Friday, November 25, 2016

Working Class

Wouldn't you know it. The term "working class" is being widely used again, but it's because it's being used as shorthand for "those white trash subhuman misogynist racist idiots who voted for Donald Trump and who are completely different from enlightened, very well informed and highly intelligent me."

As in a sneering Washington Post blog in which Paul Waldmon, who is nowhere near getting over the defeat of Hillary Clinton, tees off on the slobbering morons who didn't vote for her so he can re-establish his own compensatory sense of superiority.

I often use the term "working class" in it's traditional "Marxist" meaning where it means everyone who works for a paycheck or a salary -- as opposed to people who live off invested capital and rent -- and as often as not I include that "paycheck" meaning in the sentence, because I think the more recently invented term "middle class" has everyone confused as to the meaning of the term "working class."

What we think of as the "middle class" is part of the working class. It's a subcategory that has some descriptive value. The term came into use when the American working class -- as a result of the Labor Movement and its influence on Capitalism and on politics -- had achieved a standard of living that was substantially higher than it had had from the advent of Capitalism until then.

The term also has value because it means a working class that is using its power such that it has raised its standard of living to a particular if not a precisely defined degree, but it's a harmful term also. After "middle class" began being used you'd still hear the term "working class" but it had come to mean, in popular parlance, the working poor, a kind of underclass, that part of the working class that had been left behind or hadn't made it yet. And, in peoples' imaginations and in the way they defined themselves, i.e. the way they identified, it divided the working class into two separate and distinct groups. Not in the traditional sense. Everyone thought of themselves as middle lass and no one thought of themselves as working class, but every member of the working class then felt superior to some vague, undefined grouping of others and not as if there were any bonds or even common interests between them.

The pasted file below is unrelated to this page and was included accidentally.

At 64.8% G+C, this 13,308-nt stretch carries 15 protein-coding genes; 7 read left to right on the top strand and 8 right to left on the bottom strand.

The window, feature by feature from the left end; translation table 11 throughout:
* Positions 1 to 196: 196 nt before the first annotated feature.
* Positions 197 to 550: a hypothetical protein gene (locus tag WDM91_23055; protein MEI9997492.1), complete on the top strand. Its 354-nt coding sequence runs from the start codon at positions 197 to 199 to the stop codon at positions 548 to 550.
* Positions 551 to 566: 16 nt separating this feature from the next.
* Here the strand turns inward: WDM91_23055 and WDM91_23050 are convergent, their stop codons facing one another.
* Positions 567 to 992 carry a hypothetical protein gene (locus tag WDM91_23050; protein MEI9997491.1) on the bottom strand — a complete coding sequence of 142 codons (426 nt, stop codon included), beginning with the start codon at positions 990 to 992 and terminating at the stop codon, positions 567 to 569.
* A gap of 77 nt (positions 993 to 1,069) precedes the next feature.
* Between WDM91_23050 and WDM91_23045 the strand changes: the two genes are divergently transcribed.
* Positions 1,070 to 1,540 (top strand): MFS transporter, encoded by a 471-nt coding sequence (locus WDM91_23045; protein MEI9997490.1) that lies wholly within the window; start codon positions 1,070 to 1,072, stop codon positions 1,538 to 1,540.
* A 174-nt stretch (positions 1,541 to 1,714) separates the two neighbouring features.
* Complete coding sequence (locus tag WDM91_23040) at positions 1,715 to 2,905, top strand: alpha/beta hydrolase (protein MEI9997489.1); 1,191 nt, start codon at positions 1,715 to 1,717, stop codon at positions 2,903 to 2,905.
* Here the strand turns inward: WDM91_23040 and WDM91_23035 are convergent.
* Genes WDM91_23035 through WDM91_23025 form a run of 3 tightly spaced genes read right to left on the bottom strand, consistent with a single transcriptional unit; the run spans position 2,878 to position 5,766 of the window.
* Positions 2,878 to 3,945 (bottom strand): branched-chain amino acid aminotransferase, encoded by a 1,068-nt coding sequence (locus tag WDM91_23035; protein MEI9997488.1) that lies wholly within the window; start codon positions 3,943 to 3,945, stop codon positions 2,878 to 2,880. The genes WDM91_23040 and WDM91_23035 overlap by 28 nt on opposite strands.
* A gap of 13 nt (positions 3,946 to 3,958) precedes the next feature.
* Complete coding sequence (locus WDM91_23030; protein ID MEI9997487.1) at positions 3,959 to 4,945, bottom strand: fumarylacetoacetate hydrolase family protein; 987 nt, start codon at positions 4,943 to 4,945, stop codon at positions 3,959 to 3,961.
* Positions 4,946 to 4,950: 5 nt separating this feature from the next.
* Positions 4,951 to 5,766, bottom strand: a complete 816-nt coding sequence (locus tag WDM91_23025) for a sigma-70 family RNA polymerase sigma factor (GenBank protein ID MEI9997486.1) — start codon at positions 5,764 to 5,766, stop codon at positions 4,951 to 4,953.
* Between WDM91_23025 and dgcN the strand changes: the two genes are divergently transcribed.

I use the term working class a lot because I want to try to normalize it and to fix its meaning in the traditional Marxist sense. Those are are almost necessary conditions for the working class to see itself as a class -- i.e. to attain class consciousness. The ruling class has class consciousness. It thinks and acts as a class, that is, it thinks and acts in ways that further the interests of the class and by which it practices class solidarity. The working class doesn't because it doesn't have class consciousness. It doesn't practice solidarity as the ruling class does.

The introduction of the term "middle class" served to divide the working class, but identity politics divides it even further, and that's one of the ways in which identity politics is harmful. It divides us into ever small groupings.

That's why the Democratic Party, which has as its historic role the suppression of class consciousness and the prevention of a working class uprising, adopted it as its central pillar, and why, now, the Democratic Party and larger Liberal establishments are striving mightily to cast their recent election defeat in terms of identity politics -- it was because of misogyny, or it was because of racism or it was both, depending on who's talking. It wasn't about class but it was because of that deplorable white working class.

Besides serving the useful function of denigrating Trump voters and discrediting the real and tangible reasons they voted for him, the sullying of the term "working class" heads off a class consciousness that would occur under the working class banner; it discredits the working class anger and the profound  disillusionment with the Democratic Party that resulted in and drove the Bernie Sanders candidacy, and which still has the potential to result in and drive something more well organized, is independent of the party, and would be extremely powerful.

The struggle over the meaning of the election, like the struggle over the meaning of the working class, is literally the struggle of the working class to achieve class consciousness. The ruling class and its bourgeois handmaids in the Democratic Party and the Liberal establishment know that if and when the working class achieves class consciousness, as large segments of it did by way of the Labor Movement, it could mean the end to their perks and privileges and cushy lifestyles.

If the working class succeeds in defining the meaning of the election it will at the least mean more Socialism and less unregulated no holds barred neoliberal Clintonesque Capitalism, but it will mean, necessarily, Socialism in one form or another.





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